/* You are not expected to understand this */
Its icy fingers spread throughout the core of my being,
a malignant, creeping cold wind of death and despair
that brought in its wake chills overlaid with hot flashes,
deep aches within my bones, a sense of my nerves vibrating
like tuning forks, waves of nausea, intense loneliness,
and a black suicidal depression building within
slowing time, mitigated only by my knowledge that Ly'is was
waiting, that I only had to step through the Sages' doorway
to once again be with her, within an'tala. Through the damp
fog that prevented even the solace of the stars the light
of the setting moons glowed, creating a soft, almost
mystical, illumination that da'ahta warped into a sense of
ominous dread, the very soil of the clearing where I had
my bivouac, the plants growing here and there, the
dying embers of my small fire, whispering, we're not
real, we're only streams of zeros and ones in a computer
program, as are you, you died aeons ago, your body, and all
that has transpired during the 800 and some years since
your Awakening has been nothing but a machine dream.
Even the stars are not real, only simulated, and for you it
makes no difference if the real stars, shining within the
distorting lens of space-time, are still in existence, for
you will never again see them, never again wonder in
innocence about their nature, what lies beyond them, never
again have their comfort...
We are the lucky ones, Jorgensen had said.
You will shortly find it more than
uncomfortable, the admin said.
Is it important? Morgan had asked.
Time was becoming blurred, mixed in my mind, when had
what been said? Did what Jorgensen say come before or after
what Morgan said? Or had Viggen said it?
I struggled to rise, reach my quiver-pack before total
immobilization overcame me, failed. I could not move, my
energy draining out, time stretching, vision starting to
strobe, information now coming in discrete packets,
beginning to distort, colors starting to take on an unusual
vividness, image borders, cracks in the rocks, plants, the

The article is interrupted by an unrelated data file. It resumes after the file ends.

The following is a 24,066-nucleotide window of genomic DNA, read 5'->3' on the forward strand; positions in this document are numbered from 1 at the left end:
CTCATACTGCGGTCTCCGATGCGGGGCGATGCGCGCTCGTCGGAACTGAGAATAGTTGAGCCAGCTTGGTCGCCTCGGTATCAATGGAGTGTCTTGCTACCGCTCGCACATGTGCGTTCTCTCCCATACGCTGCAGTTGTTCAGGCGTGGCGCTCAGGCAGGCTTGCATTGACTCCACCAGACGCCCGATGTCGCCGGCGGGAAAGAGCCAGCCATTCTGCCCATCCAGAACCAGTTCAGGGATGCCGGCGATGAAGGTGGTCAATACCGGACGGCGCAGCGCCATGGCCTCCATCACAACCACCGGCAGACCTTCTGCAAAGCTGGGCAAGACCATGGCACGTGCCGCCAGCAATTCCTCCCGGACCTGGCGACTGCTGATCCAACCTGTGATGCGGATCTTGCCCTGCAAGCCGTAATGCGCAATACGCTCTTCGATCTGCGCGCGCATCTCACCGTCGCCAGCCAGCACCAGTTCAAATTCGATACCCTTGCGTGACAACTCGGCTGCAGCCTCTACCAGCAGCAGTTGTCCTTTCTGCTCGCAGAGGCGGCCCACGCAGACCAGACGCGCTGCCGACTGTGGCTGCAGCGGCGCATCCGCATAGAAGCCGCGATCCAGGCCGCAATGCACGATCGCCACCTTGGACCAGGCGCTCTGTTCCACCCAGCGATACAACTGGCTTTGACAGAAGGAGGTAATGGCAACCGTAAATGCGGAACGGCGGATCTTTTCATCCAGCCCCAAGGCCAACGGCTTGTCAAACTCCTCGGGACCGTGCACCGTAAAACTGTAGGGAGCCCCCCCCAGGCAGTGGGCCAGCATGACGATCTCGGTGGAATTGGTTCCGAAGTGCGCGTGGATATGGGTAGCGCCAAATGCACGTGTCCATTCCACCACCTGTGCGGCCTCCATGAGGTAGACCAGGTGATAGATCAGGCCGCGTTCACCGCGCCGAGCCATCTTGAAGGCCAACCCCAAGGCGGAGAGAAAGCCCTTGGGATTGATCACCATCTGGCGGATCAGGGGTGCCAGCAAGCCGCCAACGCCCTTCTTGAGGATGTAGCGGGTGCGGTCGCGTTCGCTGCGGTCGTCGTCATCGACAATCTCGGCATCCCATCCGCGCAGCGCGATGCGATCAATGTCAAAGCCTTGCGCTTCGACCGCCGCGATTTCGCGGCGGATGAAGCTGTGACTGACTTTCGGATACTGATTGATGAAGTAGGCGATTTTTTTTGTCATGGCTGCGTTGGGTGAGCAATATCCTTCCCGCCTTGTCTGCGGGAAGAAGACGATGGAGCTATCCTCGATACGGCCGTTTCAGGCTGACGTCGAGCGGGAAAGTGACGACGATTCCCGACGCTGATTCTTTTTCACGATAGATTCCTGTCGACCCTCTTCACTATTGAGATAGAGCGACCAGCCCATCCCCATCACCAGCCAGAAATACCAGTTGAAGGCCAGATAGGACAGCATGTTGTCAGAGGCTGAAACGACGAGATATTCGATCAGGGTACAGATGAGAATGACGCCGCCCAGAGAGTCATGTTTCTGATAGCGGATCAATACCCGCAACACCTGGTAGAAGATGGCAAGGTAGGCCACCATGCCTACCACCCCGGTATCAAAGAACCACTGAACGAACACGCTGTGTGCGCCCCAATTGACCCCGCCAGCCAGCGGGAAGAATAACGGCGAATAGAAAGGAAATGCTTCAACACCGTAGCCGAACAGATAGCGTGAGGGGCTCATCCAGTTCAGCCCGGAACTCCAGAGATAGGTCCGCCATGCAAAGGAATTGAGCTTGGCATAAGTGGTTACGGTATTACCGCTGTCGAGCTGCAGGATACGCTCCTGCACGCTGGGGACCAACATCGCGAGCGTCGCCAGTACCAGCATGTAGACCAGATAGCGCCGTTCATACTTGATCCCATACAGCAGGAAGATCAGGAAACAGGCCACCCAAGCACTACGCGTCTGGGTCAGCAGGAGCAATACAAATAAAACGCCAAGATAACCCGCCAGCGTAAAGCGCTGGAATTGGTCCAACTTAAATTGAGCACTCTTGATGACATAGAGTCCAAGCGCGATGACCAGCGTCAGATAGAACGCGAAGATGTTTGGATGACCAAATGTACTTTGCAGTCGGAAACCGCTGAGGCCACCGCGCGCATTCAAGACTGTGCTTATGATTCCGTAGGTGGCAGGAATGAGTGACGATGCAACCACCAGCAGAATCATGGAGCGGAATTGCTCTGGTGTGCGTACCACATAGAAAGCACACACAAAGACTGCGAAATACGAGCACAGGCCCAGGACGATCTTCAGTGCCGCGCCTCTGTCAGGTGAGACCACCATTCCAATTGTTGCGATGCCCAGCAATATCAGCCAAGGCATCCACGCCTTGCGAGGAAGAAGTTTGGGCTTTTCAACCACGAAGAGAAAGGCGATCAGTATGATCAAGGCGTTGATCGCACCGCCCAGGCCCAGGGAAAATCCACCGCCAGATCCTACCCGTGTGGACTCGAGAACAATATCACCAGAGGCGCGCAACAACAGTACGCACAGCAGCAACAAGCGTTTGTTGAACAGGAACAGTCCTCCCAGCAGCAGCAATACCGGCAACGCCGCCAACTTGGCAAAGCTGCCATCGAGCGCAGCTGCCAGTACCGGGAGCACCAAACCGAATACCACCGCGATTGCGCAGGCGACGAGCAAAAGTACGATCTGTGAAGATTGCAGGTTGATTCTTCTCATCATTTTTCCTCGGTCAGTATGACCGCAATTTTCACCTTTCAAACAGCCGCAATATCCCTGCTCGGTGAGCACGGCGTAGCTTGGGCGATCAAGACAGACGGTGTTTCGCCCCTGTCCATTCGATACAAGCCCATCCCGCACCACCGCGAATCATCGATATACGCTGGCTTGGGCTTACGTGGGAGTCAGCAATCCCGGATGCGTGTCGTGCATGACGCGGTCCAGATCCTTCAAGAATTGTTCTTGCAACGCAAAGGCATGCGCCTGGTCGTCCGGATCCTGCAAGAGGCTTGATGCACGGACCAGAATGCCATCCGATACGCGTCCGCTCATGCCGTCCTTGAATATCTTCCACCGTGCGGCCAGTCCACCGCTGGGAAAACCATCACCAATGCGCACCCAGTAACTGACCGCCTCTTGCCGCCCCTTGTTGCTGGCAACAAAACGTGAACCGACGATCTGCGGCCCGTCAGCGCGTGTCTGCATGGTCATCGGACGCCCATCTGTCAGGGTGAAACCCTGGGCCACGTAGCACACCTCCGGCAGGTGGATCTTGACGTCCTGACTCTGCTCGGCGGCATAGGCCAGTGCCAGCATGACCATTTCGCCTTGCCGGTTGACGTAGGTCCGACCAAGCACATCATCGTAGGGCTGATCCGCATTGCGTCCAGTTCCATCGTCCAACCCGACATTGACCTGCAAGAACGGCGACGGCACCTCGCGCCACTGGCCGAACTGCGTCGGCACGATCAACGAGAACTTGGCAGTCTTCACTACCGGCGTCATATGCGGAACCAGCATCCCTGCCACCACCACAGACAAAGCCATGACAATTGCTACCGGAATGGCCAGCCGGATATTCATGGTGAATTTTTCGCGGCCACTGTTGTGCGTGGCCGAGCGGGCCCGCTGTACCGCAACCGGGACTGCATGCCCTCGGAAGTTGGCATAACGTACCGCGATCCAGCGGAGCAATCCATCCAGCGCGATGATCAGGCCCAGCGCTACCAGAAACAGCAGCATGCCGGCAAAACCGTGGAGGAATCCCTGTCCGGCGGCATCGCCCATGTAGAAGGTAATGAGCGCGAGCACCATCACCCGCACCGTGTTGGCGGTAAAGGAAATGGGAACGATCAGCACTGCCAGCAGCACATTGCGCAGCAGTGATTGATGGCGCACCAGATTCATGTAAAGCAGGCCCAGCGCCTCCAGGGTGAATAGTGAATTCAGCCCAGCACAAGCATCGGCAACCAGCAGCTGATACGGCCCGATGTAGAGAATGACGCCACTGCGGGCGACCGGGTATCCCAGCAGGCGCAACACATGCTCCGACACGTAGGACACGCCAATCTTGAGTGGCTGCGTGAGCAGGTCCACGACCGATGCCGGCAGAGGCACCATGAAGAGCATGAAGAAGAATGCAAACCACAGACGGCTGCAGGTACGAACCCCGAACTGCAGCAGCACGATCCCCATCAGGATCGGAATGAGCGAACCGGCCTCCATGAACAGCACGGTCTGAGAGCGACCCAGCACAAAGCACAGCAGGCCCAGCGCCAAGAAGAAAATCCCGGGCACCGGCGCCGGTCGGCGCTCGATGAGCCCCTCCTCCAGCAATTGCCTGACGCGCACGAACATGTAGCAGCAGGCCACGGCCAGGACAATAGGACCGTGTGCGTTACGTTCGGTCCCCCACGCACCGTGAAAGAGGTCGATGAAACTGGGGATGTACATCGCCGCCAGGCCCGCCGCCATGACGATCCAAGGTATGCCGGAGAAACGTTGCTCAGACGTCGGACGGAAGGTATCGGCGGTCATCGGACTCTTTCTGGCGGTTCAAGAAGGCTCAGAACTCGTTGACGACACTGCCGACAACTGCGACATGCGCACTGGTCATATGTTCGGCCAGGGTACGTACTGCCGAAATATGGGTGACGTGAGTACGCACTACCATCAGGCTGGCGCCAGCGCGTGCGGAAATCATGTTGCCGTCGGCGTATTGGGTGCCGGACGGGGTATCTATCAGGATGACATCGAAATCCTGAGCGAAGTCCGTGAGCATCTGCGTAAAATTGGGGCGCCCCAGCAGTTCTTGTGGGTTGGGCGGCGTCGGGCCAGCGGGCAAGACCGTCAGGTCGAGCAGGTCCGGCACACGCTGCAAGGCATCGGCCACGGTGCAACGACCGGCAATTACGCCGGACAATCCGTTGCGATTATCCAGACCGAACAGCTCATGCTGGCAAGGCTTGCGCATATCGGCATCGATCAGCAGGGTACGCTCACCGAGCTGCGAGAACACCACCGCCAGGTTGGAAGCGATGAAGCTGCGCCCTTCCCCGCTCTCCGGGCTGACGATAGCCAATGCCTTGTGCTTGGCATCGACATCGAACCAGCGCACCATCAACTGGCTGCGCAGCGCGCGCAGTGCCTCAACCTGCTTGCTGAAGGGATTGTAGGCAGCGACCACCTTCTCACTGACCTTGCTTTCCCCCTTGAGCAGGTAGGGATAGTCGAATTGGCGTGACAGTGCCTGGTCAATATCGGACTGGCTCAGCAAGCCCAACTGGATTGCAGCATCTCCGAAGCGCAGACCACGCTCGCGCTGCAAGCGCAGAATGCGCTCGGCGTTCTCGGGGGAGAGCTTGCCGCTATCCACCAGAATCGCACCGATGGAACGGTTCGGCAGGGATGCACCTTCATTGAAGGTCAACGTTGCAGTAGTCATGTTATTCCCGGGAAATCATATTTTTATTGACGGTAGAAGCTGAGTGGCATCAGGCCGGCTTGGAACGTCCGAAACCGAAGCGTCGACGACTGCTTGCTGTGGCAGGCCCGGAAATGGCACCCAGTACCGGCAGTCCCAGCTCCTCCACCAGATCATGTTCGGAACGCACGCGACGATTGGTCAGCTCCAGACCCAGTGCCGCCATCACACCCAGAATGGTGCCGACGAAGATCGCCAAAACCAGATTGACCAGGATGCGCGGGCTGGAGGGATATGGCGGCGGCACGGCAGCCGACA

coals of my fire starting to move in an internal dance,
patterns flowing across the inner rods of my eyes, merging
into the fog, becoming one...
It was always our dread, our vulnerability, the
Achilles' heel of all warriors. And now,
deeply absorbed in the flow of my memories, the decision I
must make, I had -- just like on Earth when, preparing for
a class, completing an assignment, doing computer
programming, Baroque music playing softly in the
background, I would sink so deeply into hack mode that I
ignored hunger, thirst, even relieving myself, the hours
passing as seconds -- done much the same with the first
signs of da'ahta: pushed it off for a moment as I followed
the train of my thoughts, and, by so doing, let it creep up
We lived under a delicately balanced, double-edged
sword. An'tala, a warrior's telepathic bonding with her
diak -- a bonding that created a deep physical addiction
on both sides -- is what enabled us to survive in our harsh
but beautiful desert environment, survive against not
only the forces of nature but as well the men, the soldiers
who tried so hard to capture and kill us. Yet, when a
warrior's diak died, or when they were separated by more
than about twenty kilometers, an'tala, being
distance-dependent, was broken, and, if she did not find a
new cub to bond with within two and a half to three days,
or was unable to rejoin her diak, she would enter da'ahta
and, shortly thereafter, die.
I tried again for my quiver-pack; again failed...
The coals of the fire caught my attention, their
shimmering glow seeming to whisper, see, this is what it
will be like, your world, look, look how the colors flow,
their patterns, see them growing, expanding outward, now
one AU, now two, now --
The sound of a night hunter, its cry, just overhead,
pierced the fog, streaming tentacles of moving color
turning into sound back to color back to sound, and I
jumped, the reflexive movement causing an inadvertent and
unpleasant orgasm, the orgasm becoming one with the sound,
the colors, my vibrating nerves, and as I fell I glimpsed
my quiver-pack on the other side of the fire, twisted,
rolled through the coals, was able to grab it, reach
into its pocket, extract a sy'ahta root. Found my dagger in
my hand, cut off a piece of the root, started chewing.
Its taste, foul beyond belief, bitter, shunned by all
except warriors and diaks in need, flowed through my mouth,
into my nose, down my throat, and I found myself crying
with relief as da'ahta began to fade, sanity return...
Whooo, said the night hunter, flying above the fog.
I sat there, watching, as the coals shrank, became just
coals once again, but now changed, harbingers of the
future, a reminder of how critical things were, what was
This excerpt from PDU-1: A Novella of the Remote
Future Copyright © 2000 by F. E. Potts,
all rights reserved.